So because of entertainment industry, we’ll ignore Boko Haram and the kidnappers in the East?

      You are mixing issues up.

    • HABBA December 28, 2012 at 9:38 pm

      i do believe some of it is to discourage people from looking for investment opportunities in Africa. there are many talents in nigeria and also many nigerians outside of nigeria that have never even step foot in their country for 30years. Nigerian children are abroad and they dont even know their own culture. OBVIOUSLY we dont want ppl to go to the BOKO HARAM places but com on lagos is not bad. and TAIWAN needs to SHUT UP!

    • Soraya December 28, 2012 at 11:25 pm

      No Toyin, please move away from that anti-colonialist argument about this being a propaganda to put Africa down- we Africans pretty much do well on this ourselves and we have no one to pay but ourselves! I don’t know about the rest of Africa but Nigeria is a very dangerous country. I visited Ethiopia a few months ago and everything functions there, even though it is supposed to be a poor country, poorer than Nigeria!

      • Toyin December 31, 2012 at 4:32 pm

        People, need to read wisely before they comment. Where in my comment did I say to ignore Boko Haram? My point is, sometimes Americans and Europeans exaggerate things going on in Africa. Boko Haram is one section, it’s not the whole of Nigeria. Of course, Boko Haram should be addressed, unfortunately the Nigerian government do nothing to protect and provide for their citizens. I do understand other countries need to protect their citizens, I’m all for it but sometimes the western world also have misinformation when it comes to Africa. Nigeria is not Somalia, it’s not as dangerous and bad as the western world is making it out to be. And, I also hold the Nigerians and the Nigerian government responsible, so my comment is not bashing others for wanting to protect their citizens.

  • e-bukun December 28, 2012 at 6:26 pm

    I cannot blame other governments for doing their job to ensure the safety of their people, that’s what they are in power to do.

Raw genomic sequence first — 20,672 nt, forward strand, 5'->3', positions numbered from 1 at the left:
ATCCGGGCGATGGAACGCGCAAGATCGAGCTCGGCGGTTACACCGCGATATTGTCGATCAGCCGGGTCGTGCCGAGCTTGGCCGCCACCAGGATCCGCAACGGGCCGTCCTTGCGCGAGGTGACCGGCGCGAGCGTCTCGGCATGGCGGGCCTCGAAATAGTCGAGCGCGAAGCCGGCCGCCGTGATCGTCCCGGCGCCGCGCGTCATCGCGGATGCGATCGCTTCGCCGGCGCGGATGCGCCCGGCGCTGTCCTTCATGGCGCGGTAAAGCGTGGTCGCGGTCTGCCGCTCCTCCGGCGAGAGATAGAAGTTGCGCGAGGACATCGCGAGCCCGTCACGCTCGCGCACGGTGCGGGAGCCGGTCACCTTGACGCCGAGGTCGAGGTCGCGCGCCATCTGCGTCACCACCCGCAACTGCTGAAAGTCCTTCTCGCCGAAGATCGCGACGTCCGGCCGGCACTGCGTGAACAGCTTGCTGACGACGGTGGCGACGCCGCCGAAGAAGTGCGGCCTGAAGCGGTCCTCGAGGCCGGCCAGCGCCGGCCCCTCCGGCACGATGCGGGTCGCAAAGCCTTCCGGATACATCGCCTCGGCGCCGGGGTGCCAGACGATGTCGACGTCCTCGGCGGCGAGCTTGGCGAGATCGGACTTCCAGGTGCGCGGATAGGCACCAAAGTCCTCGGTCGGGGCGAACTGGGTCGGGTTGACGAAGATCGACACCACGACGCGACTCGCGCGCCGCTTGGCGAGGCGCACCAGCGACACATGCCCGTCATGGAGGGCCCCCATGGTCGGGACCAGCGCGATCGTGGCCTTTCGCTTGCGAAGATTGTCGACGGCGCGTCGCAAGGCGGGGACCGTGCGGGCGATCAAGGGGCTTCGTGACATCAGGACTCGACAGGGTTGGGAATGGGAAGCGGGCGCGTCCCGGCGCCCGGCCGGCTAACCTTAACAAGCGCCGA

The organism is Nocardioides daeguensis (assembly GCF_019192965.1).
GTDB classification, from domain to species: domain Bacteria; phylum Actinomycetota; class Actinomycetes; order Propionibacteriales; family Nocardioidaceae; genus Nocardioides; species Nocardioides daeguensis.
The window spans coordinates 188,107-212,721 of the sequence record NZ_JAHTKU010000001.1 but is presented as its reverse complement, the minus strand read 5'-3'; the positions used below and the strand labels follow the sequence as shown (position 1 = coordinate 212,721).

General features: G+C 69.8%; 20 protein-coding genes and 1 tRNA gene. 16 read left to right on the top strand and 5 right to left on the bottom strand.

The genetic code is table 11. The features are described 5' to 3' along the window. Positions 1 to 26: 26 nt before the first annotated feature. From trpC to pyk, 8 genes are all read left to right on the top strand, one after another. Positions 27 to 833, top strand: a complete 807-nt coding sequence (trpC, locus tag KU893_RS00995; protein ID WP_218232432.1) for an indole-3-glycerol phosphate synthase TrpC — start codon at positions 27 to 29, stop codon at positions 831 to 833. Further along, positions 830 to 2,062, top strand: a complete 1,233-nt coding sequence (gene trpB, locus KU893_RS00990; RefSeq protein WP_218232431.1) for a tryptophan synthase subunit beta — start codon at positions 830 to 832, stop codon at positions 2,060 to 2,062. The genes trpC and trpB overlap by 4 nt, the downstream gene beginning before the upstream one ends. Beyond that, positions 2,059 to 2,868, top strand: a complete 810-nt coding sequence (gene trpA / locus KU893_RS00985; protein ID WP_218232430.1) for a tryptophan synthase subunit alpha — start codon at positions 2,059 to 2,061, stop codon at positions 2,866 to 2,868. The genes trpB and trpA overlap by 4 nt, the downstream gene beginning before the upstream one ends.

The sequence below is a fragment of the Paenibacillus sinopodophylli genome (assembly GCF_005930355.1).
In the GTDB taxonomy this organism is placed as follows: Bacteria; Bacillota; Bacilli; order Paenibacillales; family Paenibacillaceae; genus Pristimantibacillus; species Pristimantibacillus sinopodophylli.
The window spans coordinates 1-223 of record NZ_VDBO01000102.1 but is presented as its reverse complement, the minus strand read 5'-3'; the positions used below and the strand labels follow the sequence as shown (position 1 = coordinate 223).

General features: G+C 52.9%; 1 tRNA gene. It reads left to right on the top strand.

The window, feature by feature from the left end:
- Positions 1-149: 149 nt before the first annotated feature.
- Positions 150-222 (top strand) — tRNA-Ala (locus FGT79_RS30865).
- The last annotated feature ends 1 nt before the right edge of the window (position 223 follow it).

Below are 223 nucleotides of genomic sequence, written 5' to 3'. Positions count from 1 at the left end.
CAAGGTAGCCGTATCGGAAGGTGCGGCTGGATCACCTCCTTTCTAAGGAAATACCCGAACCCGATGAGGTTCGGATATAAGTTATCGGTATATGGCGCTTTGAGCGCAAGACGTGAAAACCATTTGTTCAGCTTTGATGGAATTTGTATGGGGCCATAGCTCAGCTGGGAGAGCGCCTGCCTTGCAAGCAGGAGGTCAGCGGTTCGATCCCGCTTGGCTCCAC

I do not belong to the school of thought of comparisons so I won’t even start. We as citizens are also guilty, not just our leaders. I had a conversation with a youth corper who couldn’t wait to finish NYSC so that he could get into government and “ba won ko wo je” (chop money). The culture of corruption runs deep and we continue to reinforce is, I mean we pay people to do their jobs (bribe) because that’s the kind of system we run right? Yes, someone will come and say it is so because the government doesn’t pay well, so the bribes are supplementary payments. Then please by all means continue. If the government has failed us, should we then fail ourselves.

    As far as the kidnappings go, it is an issue of morality. Where are our morals? When we fail to see the next person as part of us, they become fair game to our wicked intents. I’m not talking about religion or being sanctimonious. Nigeria is one of the most religious nations in the world, yet our hearts are far from God. We are the epitome of Matthew 15:8 “These people honor me with their lips, but their hearts are far from me.” We are well rehearsed on the theatrics of religion, and would win first place if it were a contest, but we are so false. Calling God everyday will not bring change with our passive faith and wicked hearts. Don’t get me wrong, I am a Christian but I am anything but religious. (This is not the place to go into that, but feel free to ask what i mean)

    The bombings are a combination of lack of morality, blind religion and the quest for power. I mean these killers will justify their actions with scriptures taken and read out of context, because people will buy into the cover of religion. It’s a sham perpetuated by power hungry politicians and brainwashed bigots who are quite ignorant.

    What we need as a nation is a reorientation. We have been scarred on so many levels that our tolerance for corruption, and injustice is high. To go any higher will be chronic. I’ll pause on my rantings because even though I am as frustrated as the next person, I will not open my mouth to curse the nation that I so hope to restore. I will not open my mouth to destroy the nation that I am working hard to help rebuild, so that my children will grown up in the Nigeria that I dream for them. Maybe it’s the idealist in me, but i think it will be counterproductive to do so.